Jesus use of the word father has its roots in the Old Testament and gives us a great understanding of the father heart of God. It speaks to us of God being the source of all life, we often equate God the Father with God the creator. The first time the metaphor of God as father is mentioned in the Old Testament is in the context of God caring for God’s children, in Exodus 4:22,23, in what follows on from what we looked at in the burning bush last week, in our detour from the heart of prayer because of another trip tothe heart, that God calls Israel, ‘my son’. That God’s saving action is based on that fatherly relationship. We have hope because God cares for his Children, hears and sees their suffering, comes down and acts to see them have liberty and freedom. It is Jesus who invites us to pray “our Father” and that invitation must be set in his whole ministry and life and death, as it says in the beginning of John’s Gospel that the word became flesh that whoever would believe in him he gave the right to become the sons and daughters of the Most High God.
Helmit Thiekicke puts it like this “ Absolutely everything depends on this one fact, that it is Jesus Christ who teaches us this Prayer. He alone, in his life and his death is the guarantor that there is a father, that God is nevertheless at work in this cruel, hard and fatherless world building his kingdom of mercy in the secrecy of the cross.”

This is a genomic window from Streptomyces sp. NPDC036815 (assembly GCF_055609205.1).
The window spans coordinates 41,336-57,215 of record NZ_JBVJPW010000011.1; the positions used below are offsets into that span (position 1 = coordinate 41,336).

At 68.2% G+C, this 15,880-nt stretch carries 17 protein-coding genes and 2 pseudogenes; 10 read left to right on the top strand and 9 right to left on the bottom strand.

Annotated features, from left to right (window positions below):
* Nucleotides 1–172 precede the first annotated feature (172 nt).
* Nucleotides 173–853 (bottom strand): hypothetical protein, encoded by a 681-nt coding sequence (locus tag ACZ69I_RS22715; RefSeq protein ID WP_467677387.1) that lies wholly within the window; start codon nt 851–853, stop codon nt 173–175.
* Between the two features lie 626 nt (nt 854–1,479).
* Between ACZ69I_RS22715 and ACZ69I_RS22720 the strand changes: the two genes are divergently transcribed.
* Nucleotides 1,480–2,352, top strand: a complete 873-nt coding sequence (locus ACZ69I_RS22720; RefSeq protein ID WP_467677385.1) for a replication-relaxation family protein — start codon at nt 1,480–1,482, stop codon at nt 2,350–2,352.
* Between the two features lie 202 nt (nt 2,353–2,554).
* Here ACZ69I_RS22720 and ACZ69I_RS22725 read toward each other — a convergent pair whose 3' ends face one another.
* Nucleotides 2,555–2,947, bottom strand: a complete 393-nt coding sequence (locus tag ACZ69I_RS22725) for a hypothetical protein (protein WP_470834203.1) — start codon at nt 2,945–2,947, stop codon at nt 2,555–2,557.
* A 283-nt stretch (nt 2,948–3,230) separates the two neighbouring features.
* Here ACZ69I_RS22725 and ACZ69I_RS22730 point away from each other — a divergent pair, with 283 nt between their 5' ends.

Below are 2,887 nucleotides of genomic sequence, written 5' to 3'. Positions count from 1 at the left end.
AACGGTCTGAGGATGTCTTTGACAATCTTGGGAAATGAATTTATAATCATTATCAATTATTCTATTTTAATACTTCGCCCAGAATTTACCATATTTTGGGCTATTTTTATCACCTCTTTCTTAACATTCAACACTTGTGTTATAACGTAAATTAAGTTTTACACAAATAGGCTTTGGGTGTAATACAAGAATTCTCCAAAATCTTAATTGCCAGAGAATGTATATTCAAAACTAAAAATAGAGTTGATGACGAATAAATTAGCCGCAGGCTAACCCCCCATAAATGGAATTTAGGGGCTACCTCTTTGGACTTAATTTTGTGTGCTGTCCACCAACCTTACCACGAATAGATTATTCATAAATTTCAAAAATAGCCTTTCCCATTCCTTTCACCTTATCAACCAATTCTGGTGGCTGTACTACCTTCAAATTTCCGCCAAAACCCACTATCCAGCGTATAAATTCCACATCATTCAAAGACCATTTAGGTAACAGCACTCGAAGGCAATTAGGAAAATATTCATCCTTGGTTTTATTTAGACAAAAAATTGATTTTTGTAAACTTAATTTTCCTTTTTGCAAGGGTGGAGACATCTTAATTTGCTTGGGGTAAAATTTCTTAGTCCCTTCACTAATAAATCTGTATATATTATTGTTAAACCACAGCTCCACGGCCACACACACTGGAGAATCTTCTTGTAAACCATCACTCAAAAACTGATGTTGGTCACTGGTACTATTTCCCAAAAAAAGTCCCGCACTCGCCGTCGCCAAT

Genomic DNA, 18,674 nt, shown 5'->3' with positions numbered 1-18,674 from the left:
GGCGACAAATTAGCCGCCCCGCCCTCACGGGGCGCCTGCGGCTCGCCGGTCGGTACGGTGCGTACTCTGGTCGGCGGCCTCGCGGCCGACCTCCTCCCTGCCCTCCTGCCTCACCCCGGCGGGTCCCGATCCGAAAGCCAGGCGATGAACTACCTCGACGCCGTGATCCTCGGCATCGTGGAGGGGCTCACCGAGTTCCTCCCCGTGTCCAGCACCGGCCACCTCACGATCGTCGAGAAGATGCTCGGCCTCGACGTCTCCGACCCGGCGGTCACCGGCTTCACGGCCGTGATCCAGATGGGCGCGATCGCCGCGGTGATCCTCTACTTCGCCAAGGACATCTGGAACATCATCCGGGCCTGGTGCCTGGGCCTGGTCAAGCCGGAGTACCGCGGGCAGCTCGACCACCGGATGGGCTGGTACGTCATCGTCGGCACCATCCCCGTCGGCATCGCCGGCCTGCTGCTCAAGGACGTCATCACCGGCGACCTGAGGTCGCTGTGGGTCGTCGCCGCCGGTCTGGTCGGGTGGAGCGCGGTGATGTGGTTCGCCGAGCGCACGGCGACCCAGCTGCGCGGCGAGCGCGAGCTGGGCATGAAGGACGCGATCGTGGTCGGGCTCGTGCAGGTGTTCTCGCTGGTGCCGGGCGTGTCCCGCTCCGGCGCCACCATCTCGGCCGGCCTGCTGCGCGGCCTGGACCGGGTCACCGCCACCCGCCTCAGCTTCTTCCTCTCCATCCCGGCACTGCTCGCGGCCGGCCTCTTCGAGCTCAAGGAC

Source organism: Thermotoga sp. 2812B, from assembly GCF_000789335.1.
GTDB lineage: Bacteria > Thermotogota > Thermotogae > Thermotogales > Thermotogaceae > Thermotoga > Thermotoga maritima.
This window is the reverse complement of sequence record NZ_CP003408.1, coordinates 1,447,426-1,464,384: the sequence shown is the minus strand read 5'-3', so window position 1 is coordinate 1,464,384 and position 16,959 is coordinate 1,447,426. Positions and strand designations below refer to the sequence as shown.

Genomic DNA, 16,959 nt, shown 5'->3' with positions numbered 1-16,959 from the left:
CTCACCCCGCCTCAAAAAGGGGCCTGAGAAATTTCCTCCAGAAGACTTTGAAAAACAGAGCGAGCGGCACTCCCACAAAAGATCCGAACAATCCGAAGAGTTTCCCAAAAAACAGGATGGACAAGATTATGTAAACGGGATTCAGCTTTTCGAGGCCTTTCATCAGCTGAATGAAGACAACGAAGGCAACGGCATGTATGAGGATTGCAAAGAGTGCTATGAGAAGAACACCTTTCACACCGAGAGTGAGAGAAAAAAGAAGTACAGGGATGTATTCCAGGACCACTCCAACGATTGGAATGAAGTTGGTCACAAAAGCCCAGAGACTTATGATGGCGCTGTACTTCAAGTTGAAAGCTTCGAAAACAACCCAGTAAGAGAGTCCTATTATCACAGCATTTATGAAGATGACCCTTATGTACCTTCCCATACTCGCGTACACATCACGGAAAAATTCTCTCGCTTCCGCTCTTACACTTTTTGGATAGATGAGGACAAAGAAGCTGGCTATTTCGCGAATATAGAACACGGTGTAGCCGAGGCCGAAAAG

But also this image of God as Father is the basis of our living out our Christian life as well. In the book of Romans Paul uses the metaphor of adoption as a way of explaining Christian ethics. In Roman society people would adopt someone to be their heir, usually this was done by wealthier people, however not only would this mean that they received the privileges and benefits of being part of the family, also there was the expectation that the adopted person would reflect the character of their adopted father and carry on the family business. In John 20:21 Jesus expressed this by saying Just as the Father has sent me so I send you’. The compassionate saving God sends us out as expressions of his care and compassion to the world around us. NT Wright sums it up by saying “when we call God father, we are called to step out, as appreciative Children, into a world of pain and darkness’. When we do that we need to pray, we need the Lord’s Prayer because the father who calls out into the darkness is also the father who we call out to shine his light into that darkness.
OK I want to finish up today with some thoughts about praying Our Father in heaven.”